Spending entire days like this, out on the lawn in sunshine, was indeed a treat for us this winter. Especially so in an army household, where such peaceful and relaxed times are a luxury.

Written as a post for the prompt 'Together'  for https://housing.com/ins://

Tuesday, 10 March 2015

Get Out! Literally..

When I was a little girl, I used to spend my holidays on a farm in a village where I had plenty of playmates and equally wide range of outdoor activities. For us, practically anything could be used as a playground: fields, orchards, cowshed, cows' feed tubs, tractors, trolleys, bullock carts... When I came back home all slathered in mud or grease, stinking, my mother would inevitably chase me with a bowl of 'ubtan' to rub out the grease, with a crease on her forehead on seeing her hardwork of bathing me and putting a clean frock on me all gone to waste.

But this meant a childhood full of fun and happy memories for me. Also the fact that I know my dals (pulses) by their actual names instead of calling them 'yellow dal' or 'black dal' is largely attributed to the fact that I have seen them growing in the fields. In school, whether I was taught about crop cycles or Mendel's genetic experiments with peas, I could relate to them with a view. 

Coco playing in the dug up lawn
Slowly technology crept into our lives and took over every aspect of the simple lives that we had. Kids nowadays do not see a lot of outdoor space, they do not get to play with mud or climb trees. Keeping with the times, they play with latest gadgets, mostly indoors, their eyes glued to some or the other screen. In the era of apartment living, at the most they might be forced to go to a nearby park where they might not find anyone to play with. They might understand complicated menus but they might not be able to tell between a mango tree and a margosa tree if they see one. Watching a fruit tree laden with fruits is a pleasure greater than eating the fruit, and this, they might not know. They will not understand the joys of picking flowers, watching birds and catching butterflies and ladybugs.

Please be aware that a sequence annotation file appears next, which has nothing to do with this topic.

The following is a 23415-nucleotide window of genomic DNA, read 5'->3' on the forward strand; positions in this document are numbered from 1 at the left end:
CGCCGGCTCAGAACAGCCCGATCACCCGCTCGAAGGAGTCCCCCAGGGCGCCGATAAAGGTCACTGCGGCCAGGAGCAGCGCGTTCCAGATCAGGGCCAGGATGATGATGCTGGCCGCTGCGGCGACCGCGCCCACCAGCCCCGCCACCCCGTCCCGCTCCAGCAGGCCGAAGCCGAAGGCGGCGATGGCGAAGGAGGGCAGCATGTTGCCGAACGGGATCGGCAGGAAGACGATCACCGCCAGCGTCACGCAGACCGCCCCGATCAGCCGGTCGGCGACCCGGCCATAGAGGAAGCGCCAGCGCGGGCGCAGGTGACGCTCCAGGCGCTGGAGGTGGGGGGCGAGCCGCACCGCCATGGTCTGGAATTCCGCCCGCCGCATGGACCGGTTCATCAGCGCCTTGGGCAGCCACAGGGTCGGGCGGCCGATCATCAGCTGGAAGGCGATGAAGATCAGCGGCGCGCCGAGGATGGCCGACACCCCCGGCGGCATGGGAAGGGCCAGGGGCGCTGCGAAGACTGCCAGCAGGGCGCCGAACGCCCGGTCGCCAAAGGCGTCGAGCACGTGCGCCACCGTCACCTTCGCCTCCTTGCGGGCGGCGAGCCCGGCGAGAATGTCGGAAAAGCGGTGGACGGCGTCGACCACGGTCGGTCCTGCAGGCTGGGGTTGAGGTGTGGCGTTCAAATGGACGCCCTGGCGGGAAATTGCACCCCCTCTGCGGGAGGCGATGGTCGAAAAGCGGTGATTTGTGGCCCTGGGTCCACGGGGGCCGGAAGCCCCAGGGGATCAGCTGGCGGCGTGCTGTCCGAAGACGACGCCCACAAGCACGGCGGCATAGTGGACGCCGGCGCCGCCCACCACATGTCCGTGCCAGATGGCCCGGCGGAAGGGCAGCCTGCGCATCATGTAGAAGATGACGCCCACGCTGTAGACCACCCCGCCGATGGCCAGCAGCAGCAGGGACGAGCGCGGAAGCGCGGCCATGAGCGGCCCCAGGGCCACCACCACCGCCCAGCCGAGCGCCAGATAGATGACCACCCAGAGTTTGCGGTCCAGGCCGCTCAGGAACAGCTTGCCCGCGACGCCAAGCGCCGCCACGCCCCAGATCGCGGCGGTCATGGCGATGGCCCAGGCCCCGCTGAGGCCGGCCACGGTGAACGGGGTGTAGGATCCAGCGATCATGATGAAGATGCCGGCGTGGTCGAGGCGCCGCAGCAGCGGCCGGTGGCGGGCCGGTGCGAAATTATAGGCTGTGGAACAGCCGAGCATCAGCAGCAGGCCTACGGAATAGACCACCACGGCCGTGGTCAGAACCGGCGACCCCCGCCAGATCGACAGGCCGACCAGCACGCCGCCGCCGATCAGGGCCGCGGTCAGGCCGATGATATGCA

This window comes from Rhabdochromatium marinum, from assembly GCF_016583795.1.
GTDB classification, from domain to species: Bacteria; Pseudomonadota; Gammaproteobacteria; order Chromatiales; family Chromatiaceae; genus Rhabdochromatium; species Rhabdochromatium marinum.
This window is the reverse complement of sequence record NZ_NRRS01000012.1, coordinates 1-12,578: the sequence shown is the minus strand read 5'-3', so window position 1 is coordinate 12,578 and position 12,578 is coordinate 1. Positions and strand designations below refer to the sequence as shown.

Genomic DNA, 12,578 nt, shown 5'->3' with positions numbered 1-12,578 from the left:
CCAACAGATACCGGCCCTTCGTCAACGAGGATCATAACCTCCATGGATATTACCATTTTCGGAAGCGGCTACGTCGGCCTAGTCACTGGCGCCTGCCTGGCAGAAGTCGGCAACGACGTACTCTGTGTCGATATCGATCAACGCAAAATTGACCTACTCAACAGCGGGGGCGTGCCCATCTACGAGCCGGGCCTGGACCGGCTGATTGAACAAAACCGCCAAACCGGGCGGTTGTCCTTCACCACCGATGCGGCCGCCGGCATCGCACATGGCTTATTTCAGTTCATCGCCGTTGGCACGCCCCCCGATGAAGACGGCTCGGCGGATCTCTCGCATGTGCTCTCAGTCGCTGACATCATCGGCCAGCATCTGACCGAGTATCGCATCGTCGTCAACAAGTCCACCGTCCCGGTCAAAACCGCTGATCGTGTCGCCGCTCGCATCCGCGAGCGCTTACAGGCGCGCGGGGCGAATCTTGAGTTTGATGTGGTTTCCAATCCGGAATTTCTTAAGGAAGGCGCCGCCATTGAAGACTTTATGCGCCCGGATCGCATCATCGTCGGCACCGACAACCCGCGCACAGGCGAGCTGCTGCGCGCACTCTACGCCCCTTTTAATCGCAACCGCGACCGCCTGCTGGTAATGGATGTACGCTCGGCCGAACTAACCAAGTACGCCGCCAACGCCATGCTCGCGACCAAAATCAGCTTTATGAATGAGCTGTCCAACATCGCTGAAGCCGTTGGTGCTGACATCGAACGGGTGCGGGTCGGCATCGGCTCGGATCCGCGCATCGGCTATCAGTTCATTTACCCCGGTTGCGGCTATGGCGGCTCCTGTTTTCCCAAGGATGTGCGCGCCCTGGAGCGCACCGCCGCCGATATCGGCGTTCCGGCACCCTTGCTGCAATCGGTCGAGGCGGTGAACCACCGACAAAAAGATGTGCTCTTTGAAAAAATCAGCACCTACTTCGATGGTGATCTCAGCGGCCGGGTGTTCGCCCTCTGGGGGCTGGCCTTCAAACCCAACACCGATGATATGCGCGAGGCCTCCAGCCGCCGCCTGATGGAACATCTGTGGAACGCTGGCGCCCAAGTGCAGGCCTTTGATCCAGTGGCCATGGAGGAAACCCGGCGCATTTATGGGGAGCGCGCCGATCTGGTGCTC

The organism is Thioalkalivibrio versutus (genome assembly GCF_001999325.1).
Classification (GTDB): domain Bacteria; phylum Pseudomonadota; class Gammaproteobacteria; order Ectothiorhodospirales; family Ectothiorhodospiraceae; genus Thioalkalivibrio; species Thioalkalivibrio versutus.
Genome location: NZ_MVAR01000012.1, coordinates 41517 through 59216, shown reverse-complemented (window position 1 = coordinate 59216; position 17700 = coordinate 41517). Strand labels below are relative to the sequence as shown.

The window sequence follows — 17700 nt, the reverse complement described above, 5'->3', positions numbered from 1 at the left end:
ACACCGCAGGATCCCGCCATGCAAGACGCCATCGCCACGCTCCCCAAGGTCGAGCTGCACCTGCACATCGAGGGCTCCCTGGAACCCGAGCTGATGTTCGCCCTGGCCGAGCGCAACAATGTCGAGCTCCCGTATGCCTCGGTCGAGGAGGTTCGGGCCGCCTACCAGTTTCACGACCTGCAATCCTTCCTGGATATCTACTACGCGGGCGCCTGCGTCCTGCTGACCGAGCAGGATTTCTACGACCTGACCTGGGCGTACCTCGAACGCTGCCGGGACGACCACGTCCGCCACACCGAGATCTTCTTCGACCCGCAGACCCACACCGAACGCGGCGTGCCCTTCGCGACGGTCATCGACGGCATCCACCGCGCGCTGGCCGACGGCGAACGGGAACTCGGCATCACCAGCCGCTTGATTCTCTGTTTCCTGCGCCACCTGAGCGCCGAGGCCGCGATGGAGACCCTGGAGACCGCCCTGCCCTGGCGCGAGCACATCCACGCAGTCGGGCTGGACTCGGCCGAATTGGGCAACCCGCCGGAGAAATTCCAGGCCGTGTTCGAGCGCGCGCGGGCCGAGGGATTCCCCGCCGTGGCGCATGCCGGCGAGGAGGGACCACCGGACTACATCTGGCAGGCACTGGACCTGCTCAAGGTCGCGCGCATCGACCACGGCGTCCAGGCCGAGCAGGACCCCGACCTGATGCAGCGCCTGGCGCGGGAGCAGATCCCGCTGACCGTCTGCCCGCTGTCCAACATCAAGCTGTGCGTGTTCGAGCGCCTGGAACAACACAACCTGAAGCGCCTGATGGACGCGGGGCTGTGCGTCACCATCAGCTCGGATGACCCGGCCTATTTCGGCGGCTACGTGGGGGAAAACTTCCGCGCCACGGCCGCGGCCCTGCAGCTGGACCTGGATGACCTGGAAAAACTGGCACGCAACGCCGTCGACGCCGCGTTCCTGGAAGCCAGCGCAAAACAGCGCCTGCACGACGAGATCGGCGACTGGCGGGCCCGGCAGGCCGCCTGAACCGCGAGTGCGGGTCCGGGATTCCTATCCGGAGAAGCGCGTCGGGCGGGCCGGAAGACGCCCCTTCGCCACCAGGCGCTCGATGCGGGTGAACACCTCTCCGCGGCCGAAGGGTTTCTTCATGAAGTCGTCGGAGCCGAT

I have always wanted my child to see nature up close and understand it like I did or even better. But playing outdoors is not only useful in that aspect. A few days ago I was talking to one of my friends who is a play school teacher and has trained on new methods of learning. She suggested that I make a sand pit for my son in the space available in the lawn outside. She told me that kids learn a lot by simply playing in the natural environment. Learning to jump in the sand means that they are learning to control their movements in coordination, using both their feet simultaneously, Give them a bucket, a mug and a shovel and just watch them filling and emptying vessels. Even this simple activity develops their gross motor skills and fine motor skills as well.
Read more on World Of Moms..

Sunday, 8 March 2015

Sevaram's Last Case

Bronze Award
This post has been published by me as a part of the Blog-a-Ton 52; the fifty-second edition of the online marathon of Bloggers; where we decide and we write. In association with Metro Diaries by "Namrata". To be part of the next edition, visit and start following Blog-a-Ton.

There was once a village in Bihar in which every living person, whether young or old, woman or infant, was a defendant in a murder case. How they all were mired in such a controversial case together has an interesting story behind it.

There once lived an old man named Sevaram, in the village. His name meant 'service' but he was the antithesis of his name. Harming people was his hobby. When he was young, Sevaram figured out that creating problems for others was the motto of his existence. To calm down his itchy fingers, he used to hurt others' pets, broke branches from the trees in their courtyards for no particular reason, punctured their tires just for fun. But he was never satisfied with his small adventures and wanted to become an even bigger pain in the neck. 

As luck would have it, he discovered the best way to fulfill his purpose of life. A big fight took place between two groups in his village and they took the matter to court. Sevaram would listen to old people discussing the case under Banyan trees for hours. He would be enchanted and would dream about dragging people in court cases. 'Oh! It would be such fun,' he thought, 'Way better than pulling dogs' tails or stealing sugar canes.'

Sevaram wanted to become a lawyer, but he came to know that it might take so many years and so much hard work that he dropped the idea. He managed to find a job in the 'Kutchery' (Court) and honed his skills for a bright future in suing people. After that, Sevaram began his suing spree, suing people at small instances and thus gaining his infamous nickname Sevaram 'Mukadmebaaz'( One who is involved in court cases).

As Sevaram lived through his reputation, he brought up two sons and made them study law. They were now established lawyers and Sevaram took pride in the fact that he now had all the information and resources at hand regarding court cases. Trapping people in court cases was now a breeze for him.